Everyone is entitled to a good night’s sleep. But, do some people truly require more than others? It turns out that women need more sleep than men.
Here’s a deeper look at how women may require more sleep than men, why they might need more, and how to get it.
It makes no difference whether a woman is a stay-at-home mom or a working woman; research shows that a woman spends approximately 1 hour and 30 minutes more on childcare and homeschooling than a man.
They manage their work-life balance, care for their children, manage their families, and so on. However, while caring for everyone in the family, they neglect to care for themselves. The main concession they make is in their sleep.
To feel refreshed, the average adult requires 7 to 9 hours of sleep a night. However, research indicates that women sleep slightly longer than men — 11 to 13 minutes.
Women are 40 percent more likely to have insomnia than men. Women are also nearly twice as likely to suffer from anxiety and depression as men, two conditions strongly associated with insomnia.
Individuals with insomnia have difficulty falling or staying asleep on a regular basis, and suffer from sleepiness during the day.
Hormones are another culprit behind women’s need for sleep than men. Our sleep-wake cycles are ruled by our hormones. These hormones affect when we feel tired when we feel alert when we feel hungry and much more.
Women experience hormonal changes each month and over the course of their lifetimes, which creates a greater need for sleep. For example:
- One-third of women have difficulty sleeping all through menstruation due to cramps, headaches, and bloating. They have more daytime sleepiness, tiredness, and fatigue.
- Women who are pregnant may develop Restless Legs Syndrome, a condition that makes it difficult to fall asleep. This problem can persist into the postpartum period, when their hormone levels drop at the same time they begin caring for a newborn with an irregular sleep cycle, often leading to even more daytime sleepiness.
- Hot flashes affect up to 85% of women during menopause. When this happens at night, women wake up sweating, disrupting their sleep. During menopause, women are more likely to develop sleep apnea, due to which they may feel less refreshed when they wake up, as well as tiredness and excessive sleepiness during the day.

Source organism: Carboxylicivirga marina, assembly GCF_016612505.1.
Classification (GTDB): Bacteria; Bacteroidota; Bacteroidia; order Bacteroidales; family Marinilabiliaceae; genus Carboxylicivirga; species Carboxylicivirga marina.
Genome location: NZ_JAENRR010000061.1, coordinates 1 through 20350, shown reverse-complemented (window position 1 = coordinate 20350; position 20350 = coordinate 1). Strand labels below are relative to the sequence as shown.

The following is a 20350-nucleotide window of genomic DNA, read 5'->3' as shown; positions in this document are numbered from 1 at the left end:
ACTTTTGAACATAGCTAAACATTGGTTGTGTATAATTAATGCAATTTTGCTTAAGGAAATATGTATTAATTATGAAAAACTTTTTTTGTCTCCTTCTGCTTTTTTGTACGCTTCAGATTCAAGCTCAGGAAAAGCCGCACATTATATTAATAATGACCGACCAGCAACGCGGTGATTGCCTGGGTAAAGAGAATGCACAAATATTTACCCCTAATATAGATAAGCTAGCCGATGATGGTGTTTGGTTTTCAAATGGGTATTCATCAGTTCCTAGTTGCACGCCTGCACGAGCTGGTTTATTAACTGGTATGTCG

Do Women Actually Sleep More Than Men?
While research shows that women need more sleep than men, women also sleep slightly longer than men — by just over 11 minutes.
The bad news is that women’s sleep may be of lower quality than men’s, possibly because of differences in how they spend their days. Women and men devote different amounts of time to paid and unpaid labor, work and social responsibilities, and family caregiving, according to research.
Women are more likely than men to wake up in the middle of the night to care for others in the home, which disrupts their sleep.
Independent of marital status, both men and women with children sleep slightly more than their childless counterparts.
Women, on the other hand, are more likely to nap during the day, suggesting that their longer total sleep time may be misleading because some of it occurs during the day.
Naps increase total sleep time, but they make nighttime sleep less restful.
Sleep is most effective when it is uninterrupted throughout the night. You cycle through the various stages of sleep several times during a full night’s sleep, from light sleep to deep sleep to REM sleep and back again.
With each stage of sleep, you spend more time in REM sleep, which is used for dreaming and cognitive processing, and less time in deep sleep, which is used for physical repair.
When that sleep is disrupted, the cycle begins again, causing you to miss out on essential REM sleep.
Do You Need More Sleep?
Regardless of which gender requires more sleep, the reality is that too many women and men, regardless of age, do not get enough sleep.
According to the CDC, only 64.5 percent of men and 65.2 percent of women consistently sleep at least 7 hours per night16.
The situation is even worse among high school students, particularly young women. 71.3 percent of female students regularly miss out on adequate sleep, compared to 66.4 percent of male students.
If you have trouble sleeping, try getting regular exercise, establishing regular bed and wake times, limiting your caffeine and alcohol intake, and improving your sleep environment.
Create a bedtime routine that relaxes your mind and body before going to sleep.
Magniflex firmly believes that women need more sleep than men.
A woman is deserving of all gratitude and love. Demonstrate to them how important they are in your life.